Anna is one of the sweetest and kindest little girls you’ll ever meet. Around the time Anna was 12 months old, we noticed she stopped gaining words. Anna began to respond less and less to her own name. Around the age of 2, we started in speech therapy and occupational therapy. It was also at this time that her pediatrician began to mention the possibility that she may be on the autism spectrum. At the age of 3, we moved our family to the Columbus area to give Anna better access to services and specialists. Unfortunately, as Anna grew, her speech and language did not. She had fine motor delays, significant attention and focus difficulties, emerging sensory struggles ranging from noises, fabric, food, and extreme anxiety. Ultimately, Anna remained nonverbal until the age of 4. Although she still has a significant expressive and receptive speech delay, Anna has come a long way and is able to make her needs and wants known. Anna has always been a very social little girl. Girls on the spectrum often are late to be diagnosed for this very reason. It wasn’t until the age of 9 that she received her official autism spectrum disorder diagnosis. Anna now has a diagnosis of autism, generalized anxiety disorder, ADHD, auditory processing disorder, and speech and language delay.
Anna continues to be the hardest worker we know, and although she has made so much progress over the years, she continues to struggle in just about all aspects of life. She participates in speech therapy twice weekly, OT, multisensory math instruction three times a week, social groups, and often numerous other doctors and specialist appointments. Anna’s sensory issues coupled with her extreme anxiety have been obstacles to her fully participating in life and developing and maturing like her peers. Even currently, Anna’s anxiety of being alone prevents her from sleeping without a parent.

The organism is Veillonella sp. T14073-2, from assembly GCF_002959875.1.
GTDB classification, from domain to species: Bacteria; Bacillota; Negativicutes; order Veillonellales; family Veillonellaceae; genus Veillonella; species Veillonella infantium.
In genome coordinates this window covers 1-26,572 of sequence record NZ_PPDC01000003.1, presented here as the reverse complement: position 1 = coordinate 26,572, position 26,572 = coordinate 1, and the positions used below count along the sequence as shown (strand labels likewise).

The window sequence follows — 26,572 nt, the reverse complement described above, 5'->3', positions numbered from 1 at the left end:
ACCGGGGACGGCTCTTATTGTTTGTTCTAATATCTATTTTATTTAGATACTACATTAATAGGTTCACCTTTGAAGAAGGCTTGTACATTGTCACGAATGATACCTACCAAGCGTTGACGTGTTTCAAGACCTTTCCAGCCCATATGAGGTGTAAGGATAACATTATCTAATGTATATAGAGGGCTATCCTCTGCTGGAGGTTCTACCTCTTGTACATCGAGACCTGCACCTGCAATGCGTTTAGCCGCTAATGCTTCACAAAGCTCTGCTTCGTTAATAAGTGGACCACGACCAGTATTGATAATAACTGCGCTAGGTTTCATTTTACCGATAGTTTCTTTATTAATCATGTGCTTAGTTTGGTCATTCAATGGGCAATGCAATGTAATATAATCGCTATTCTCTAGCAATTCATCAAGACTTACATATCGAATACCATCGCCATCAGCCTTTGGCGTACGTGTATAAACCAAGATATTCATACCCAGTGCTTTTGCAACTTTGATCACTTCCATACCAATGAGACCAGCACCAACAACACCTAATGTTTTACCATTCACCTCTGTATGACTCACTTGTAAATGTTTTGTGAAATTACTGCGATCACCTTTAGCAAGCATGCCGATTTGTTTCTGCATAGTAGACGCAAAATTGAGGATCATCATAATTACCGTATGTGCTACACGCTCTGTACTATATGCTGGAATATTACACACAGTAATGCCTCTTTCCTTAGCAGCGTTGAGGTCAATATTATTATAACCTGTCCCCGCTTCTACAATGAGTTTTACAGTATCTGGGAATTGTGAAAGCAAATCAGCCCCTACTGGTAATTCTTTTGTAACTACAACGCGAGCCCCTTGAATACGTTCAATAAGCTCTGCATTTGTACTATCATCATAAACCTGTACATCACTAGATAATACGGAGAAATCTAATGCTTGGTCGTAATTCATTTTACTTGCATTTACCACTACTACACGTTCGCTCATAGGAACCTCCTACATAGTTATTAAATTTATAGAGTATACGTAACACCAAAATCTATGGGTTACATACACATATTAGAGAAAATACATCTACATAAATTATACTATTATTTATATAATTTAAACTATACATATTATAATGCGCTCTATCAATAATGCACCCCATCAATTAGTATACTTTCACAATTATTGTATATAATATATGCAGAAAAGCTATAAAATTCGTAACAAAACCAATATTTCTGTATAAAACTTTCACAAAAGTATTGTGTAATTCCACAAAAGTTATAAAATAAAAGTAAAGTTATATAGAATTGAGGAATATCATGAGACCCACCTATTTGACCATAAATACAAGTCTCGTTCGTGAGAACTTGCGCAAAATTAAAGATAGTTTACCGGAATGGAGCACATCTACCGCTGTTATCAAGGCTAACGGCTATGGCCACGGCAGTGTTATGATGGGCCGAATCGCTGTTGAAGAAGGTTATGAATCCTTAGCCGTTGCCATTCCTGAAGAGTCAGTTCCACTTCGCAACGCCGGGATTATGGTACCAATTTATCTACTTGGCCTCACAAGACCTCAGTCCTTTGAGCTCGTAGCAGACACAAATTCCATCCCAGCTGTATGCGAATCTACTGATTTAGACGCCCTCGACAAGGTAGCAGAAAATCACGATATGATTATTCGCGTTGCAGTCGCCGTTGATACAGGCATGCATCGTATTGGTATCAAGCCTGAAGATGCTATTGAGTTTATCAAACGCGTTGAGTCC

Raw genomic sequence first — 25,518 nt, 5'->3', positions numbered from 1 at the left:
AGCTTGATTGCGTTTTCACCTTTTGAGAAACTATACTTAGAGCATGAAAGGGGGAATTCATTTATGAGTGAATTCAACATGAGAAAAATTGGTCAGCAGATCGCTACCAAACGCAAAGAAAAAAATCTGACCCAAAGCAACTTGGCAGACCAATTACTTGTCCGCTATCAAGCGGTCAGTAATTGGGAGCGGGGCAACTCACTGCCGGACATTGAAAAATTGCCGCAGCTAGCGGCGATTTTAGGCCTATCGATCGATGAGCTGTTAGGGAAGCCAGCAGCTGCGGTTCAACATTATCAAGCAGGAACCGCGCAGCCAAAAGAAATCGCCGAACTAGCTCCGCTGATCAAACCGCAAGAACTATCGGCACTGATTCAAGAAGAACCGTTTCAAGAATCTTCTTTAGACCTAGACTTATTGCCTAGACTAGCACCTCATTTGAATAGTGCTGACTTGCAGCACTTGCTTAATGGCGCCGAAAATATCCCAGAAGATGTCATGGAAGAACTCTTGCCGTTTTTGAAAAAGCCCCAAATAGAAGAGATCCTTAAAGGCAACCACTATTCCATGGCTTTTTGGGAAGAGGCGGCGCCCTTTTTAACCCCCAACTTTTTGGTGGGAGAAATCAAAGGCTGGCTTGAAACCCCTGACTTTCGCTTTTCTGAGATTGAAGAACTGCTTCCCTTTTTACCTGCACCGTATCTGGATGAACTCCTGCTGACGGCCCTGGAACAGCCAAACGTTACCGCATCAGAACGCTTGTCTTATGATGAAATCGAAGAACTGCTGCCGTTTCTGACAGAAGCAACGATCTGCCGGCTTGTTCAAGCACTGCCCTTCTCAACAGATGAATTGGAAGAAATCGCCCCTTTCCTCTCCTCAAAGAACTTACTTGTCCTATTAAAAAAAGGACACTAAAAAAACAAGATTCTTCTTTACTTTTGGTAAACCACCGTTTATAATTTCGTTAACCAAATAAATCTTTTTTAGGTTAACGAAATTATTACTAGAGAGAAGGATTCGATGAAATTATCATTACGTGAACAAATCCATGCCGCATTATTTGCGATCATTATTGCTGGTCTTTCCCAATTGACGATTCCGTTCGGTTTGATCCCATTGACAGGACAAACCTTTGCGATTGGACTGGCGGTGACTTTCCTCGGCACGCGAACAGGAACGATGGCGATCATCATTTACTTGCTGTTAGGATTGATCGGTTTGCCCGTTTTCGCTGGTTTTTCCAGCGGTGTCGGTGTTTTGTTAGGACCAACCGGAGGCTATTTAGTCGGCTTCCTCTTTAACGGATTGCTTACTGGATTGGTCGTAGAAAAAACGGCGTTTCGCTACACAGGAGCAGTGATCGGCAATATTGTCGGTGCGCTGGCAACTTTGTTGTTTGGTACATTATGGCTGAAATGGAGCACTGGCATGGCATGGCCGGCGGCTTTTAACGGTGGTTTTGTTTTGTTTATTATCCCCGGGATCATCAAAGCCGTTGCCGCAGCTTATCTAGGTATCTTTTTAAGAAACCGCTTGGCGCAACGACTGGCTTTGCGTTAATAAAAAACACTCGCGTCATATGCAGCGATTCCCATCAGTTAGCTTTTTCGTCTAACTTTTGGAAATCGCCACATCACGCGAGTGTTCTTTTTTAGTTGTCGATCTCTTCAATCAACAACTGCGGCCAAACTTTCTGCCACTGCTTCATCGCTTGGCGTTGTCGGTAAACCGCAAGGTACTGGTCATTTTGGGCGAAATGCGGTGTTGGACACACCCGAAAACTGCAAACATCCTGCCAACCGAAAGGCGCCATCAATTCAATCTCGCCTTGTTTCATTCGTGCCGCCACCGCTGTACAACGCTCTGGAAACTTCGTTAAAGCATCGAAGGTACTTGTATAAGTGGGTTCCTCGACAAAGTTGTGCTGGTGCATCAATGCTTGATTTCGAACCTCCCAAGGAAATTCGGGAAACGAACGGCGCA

A service dog for Anna means forming an unbreakable bond that will help her navigate a world that is often overwhelming for her. It means having the security to sleep alone, to venture into new places that may be too loud. It means having comfort while tackling new tasks such as tying shoe laces, brushing her hair, or even completing homework. Having a constant companion will help Anna feel more at ease when interacting socially with others. A service dog will help Anna build confidence, allowing her to understand just how amazing she is.
You can also mail a check or money order to:
W.A.G.S. 4 Kids, 112 East Center Street, Berea, OH 44017
Please make a memo that your donation is for Anna S.